In most places without rent control you can charge whatever the market will bear.
If it is a rooming in sort of situation like this sounds like then I think they can charge per person, but you’re probably right about having a special “couples rate” as it might be some sort of discrimination based on familial status.
My expertise is in California though. I know that New York has a lot of tenants rights laws that are unique.
@LeavesNoTrace, can you afford an attorney or are there any tenants rights organizations you can consult with?

JLeslie's avatar

New York law in general favors the tenant, but I don’t know the specific laws. If you do want to stay there for a while, just give the guy 30 days notice, meaning pay the higher rent one more month. I don’t see the big problem. Except, on your contract that you signed it probably says nothing about the rent amount being dependent on how many people live there, so you actually are held to the higher amount if the contract is legal, but it doesn’t matter if he is willing to take the lower amount. If you want to move and it is legal to sublease under his own leasing agreement you can move out and just risk him coming after you in small claims. When does your lease end?

Maybe call 311 and see if they can give you advice?

@Judi I don’t see how rent control could apply to someone subleasing. I don’t know the laws extremely well, but it doesn’t make sense with what I know about rent stabilized and rent control.

jca's avatar

Excellent advice above to call 311 for advice on where to turn.

bolwerk's avatar

@Judi: no, rent control is not operative here. He can charge a proportional share of rent on the lease, whether it is a rent controlled unit or not. If he has one roommate, he can charge half the rent. If there are two unrelated subtenants, he can charge them ⅓ and pay ⅓ himself. I don’t think it matters if there are those people are sharing a room. If they are a married couple, they count as one person and he can charge the married couple half the rent for both instead of ⅓ for each. He can charge less, but not more than whatever her proportion of the leased rent is.

Also, rent control isn’t exactly that common here. Rent stabilization is more common, with a legal rent that can be risen a certain percentage every year. But even that isn’t effectively meaningful under many circumstances; many rent stabilized units get a preferential rent, which is lower than the stabilized amount because the market rate of rent is actually lower than the legal stabilized rate.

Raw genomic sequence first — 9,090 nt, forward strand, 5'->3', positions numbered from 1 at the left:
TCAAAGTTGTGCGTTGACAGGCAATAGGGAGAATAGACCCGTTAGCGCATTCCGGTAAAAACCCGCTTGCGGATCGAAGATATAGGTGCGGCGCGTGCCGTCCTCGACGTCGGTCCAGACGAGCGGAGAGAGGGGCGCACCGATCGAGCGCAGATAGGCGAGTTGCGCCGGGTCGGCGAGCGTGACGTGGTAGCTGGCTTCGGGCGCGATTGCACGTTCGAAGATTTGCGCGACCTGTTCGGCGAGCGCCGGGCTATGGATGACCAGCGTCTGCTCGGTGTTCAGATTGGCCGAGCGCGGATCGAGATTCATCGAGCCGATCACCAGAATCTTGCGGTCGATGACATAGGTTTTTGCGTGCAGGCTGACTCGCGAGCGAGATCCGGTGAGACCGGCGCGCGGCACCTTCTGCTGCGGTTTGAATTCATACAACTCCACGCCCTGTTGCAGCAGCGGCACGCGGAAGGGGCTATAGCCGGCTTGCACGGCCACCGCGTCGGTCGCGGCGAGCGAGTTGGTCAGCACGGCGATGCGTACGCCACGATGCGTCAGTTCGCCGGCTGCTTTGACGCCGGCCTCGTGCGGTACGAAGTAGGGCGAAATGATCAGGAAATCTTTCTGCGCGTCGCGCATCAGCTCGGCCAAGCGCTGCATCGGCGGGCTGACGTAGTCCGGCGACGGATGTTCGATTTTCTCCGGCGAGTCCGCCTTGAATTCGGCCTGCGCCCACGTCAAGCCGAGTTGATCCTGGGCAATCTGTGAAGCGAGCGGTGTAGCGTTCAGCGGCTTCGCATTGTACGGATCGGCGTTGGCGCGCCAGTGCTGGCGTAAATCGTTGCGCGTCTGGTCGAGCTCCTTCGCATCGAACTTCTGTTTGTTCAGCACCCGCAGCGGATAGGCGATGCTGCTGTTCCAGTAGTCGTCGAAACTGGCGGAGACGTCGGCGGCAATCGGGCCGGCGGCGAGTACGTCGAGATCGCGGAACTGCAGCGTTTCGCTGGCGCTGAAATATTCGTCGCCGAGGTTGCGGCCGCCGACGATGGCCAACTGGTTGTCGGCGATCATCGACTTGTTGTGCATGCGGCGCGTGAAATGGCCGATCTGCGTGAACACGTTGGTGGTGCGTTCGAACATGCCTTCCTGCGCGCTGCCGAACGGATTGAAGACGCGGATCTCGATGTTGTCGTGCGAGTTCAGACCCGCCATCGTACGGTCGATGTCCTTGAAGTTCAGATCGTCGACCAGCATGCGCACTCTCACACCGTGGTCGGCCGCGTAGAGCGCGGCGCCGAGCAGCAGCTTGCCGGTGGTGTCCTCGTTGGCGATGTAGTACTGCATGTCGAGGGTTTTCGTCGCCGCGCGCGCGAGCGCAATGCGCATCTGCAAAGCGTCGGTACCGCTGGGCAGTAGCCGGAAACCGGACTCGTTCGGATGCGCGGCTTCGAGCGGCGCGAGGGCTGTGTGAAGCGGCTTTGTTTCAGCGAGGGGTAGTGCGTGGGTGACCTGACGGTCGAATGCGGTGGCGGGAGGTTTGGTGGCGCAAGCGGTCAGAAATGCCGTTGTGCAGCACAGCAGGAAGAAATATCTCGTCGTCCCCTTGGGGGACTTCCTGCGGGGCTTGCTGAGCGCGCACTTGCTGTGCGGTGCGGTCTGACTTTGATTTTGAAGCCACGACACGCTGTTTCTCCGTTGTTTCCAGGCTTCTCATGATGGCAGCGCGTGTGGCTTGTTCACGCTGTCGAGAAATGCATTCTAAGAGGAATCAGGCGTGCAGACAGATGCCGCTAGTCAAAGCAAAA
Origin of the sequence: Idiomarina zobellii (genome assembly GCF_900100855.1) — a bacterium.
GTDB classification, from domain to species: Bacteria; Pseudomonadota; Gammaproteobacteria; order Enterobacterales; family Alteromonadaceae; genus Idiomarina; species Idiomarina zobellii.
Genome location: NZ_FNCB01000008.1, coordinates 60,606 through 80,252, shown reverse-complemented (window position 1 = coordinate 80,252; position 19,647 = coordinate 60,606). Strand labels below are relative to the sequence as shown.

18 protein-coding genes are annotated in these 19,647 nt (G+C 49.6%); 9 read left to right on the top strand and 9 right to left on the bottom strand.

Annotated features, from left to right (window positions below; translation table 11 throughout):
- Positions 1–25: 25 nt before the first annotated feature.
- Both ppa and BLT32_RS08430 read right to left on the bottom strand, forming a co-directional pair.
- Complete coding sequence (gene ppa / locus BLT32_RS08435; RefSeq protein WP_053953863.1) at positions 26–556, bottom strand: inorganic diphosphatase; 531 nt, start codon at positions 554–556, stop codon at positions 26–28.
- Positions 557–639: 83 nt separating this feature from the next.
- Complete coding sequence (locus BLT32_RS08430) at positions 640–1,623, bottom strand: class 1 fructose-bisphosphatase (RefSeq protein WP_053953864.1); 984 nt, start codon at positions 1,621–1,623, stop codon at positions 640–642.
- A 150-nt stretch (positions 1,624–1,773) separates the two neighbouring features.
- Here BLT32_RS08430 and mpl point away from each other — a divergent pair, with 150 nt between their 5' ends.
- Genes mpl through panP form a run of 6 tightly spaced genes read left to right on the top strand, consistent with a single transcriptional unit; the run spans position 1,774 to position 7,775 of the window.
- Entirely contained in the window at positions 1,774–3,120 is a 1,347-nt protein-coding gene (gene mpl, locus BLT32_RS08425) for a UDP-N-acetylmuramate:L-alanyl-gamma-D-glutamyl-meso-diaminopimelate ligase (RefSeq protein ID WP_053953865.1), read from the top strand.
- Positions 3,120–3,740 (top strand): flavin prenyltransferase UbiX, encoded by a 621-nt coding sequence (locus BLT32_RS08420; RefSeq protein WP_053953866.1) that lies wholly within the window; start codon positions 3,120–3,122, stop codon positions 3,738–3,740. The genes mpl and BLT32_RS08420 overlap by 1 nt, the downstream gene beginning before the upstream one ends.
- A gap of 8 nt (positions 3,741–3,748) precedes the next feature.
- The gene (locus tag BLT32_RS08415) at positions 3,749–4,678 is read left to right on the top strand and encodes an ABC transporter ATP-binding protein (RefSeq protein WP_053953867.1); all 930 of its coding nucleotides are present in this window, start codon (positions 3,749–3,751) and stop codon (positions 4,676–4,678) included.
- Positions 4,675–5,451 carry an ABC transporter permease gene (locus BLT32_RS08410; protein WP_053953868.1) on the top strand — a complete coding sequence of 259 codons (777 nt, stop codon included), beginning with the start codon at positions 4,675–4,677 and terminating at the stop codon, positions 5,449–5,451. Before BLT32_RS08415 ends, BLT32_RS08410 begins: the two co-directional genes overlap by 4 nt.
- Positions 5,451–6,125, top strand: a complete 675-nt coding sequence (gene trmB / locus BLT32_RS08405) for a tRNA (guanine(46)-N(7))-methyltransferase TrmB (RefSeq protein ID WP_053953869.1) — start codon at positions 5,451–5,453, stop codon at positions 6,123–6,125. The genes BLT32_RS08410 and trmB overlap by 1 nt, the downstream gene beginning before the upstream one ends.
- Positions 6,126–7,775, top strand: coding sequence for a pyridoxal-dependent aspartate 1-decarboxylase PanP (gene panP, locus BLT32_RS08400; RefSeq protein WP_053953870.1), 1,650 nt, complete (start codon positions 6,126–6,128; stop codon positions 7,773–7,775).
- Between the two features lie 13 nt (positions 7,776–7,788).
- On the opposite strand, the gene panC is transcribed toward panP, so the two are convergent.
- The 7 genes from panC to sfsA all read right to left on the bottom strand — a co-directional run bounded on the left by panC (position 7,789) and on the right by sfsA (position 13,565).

@LeavesNoTrace: I would talk to an a landlord-tenant attorney, but maybe you can get some advice through NYCHA or through your borough’s housing court (they have a pro se attorney on staff who fields procedural questions, but can’t give advice).

bolwerk's avatar

@JLeslie: he can’t legally charge her more than half the rent under any circumstances. No contract can change this. He does have the right to 30 days notice, unless a written sublease says otherwise or expires. Same goes for @LeavesNoTrace:: she has a right of 30 days if her sublet is terminated, unless there is a written agreement that expires.

I’m assuming $950 is already more than half the rent. Needless to say, if you are a tenant in New York City bringing on a subtenant, it’s in your favor to have a sublease.

Judi's avatar

Interesting @bolwerk . It California, except in rent controlled or subsidized housing, if sub letting is allowed by the lease the person is allowed to sub le for what ever the market will bear.

JLeslie's avatar

@bolwerk I’m saying she can give 30 days notice her boyfriend is moving out and that she will stay on as a single.

bolwerk's avatar

@JLeslie: You said, “If you do want to stay there for a while, just give the guy 30 days notice, meaning pay the higher rent one more month. ” Why pay higher rent when she doesn’t have to? It’s true that the boyfriend leaving without giving a rental period of notice is technically a violation of the tenant of record’s rights, but that is between the tenant and the ex-boyfriend. Assuming the tenant of record didn’t run afoul of the law by overcharging anyway, he could sue in civil court and probably win pretty easily. But the tenant can’t punish the remaining subtenant because another subtenant left.

Mind you, these 30 days rules bind both tenant and subtenant. If this went to court, housing court would probably see it this way: the rent he charged her was one-half of $1120 or $560. That’s probably the most she could possibly owe for the next rental period. If anything, he can’t hike her rent without 30 days’ notice. He’ll probably have to eat that.

Whether that $1120 is equal to ⅔ of the rent is another question.

JLeslie's avatar

@bolwerk The way I remember it from real estate school, although it was not NY, is each tenant on a lease is fully respinsible for the total amount. If my husband moves out I don’t get to cut my rent in half. The OP said for a couple they pay a little more. I guess maybe that covers utilities, not sure. I’m suggesting now that she is one person the rent should be reduced to the single renter fee of $950. I just reread the OP’s post and it seems like she is only going to be charged the higher amount for February and then going forward it will be reduced. Seems fair. That is the 30 days notice basically if she told him in Jan and her rent is due the first of the month.